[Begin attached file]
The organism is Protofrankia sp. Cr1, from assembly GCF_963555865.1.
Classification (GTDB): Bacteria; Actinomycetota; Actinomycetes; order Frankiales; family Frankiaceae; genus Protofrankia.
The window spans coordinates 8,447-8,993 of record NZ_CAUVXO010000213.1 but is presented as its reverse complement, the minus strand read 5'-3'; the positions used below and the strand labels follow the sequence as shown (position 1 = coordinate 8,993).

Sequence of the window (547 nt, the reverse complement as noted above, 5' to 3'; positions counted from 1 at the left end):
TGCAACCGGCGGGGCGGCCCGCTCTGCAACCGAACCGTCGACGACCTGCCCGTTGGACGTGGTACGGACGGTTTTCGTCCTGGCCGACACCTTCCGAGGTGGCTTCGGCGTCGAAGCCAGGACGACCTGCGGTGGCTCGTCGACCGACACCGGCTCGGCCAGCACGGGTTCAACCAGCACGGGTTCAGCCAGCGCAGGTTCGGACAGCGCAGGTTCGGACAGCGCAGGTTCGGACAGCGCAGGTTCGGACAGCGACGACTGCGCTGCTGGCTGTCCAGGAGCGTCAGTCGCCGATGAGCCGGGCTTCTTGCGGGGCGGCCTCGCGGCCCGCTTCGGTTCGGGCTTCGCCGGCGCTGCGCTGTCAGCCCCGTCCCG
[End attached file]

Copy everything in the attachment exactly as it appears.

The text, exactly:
The organism is Protofrankia sp. Cr1, from assembly GCF_963555865.1.
Classification (GTDB): Bacteria; Actinomycetota; Actinomycetes; order Frankiales; family Frankiaceae; genus Protofrankia.
The window spans coordinates 8,447-8,993 of record NZ_CAUVXO010000213.1 but is presented as its reverse complement, the minus strand read 5'-3'; the positions used below and the strand labels follow the sequence as shown (position 1 = coordinate 8,993).

Sequence of the window (547 nt, the reverse complement as noted above, 5' to 3'; positions counted from 1 at the left end):
TGCAACCGGCGGGGCGGCCCGCTCTGCAACCGAACCGTCGACGACCTGCCCGTTGGACGTGGTACGGACGGTTTTCGTCCTGGCCGACACCTTCCGAGGTGGCTTCGGCGTCGAAGCCAGGACGACCTGCGGTGGCTCGTCGACCGACACCGGCTCGGCCAGCACGGGTTCAACCAGCACGGGTTCAGCCAGCGCAGGTTCGGACAGCGCAGGTTCGGACAGCGCAGGTTCGGACAGCGCAGGTTCGGACAGCGACGACTGCGCTGCTGGCTGTCCAGGAGCGTCAGTCGCCGATGAGCCGGGCTTCTTGCGGGGCGGCCTCGCGGCCCGCTTCGGTTCGGGCTTCGCCGGCGCTGCGCTGTCAGCCCCGTCCCG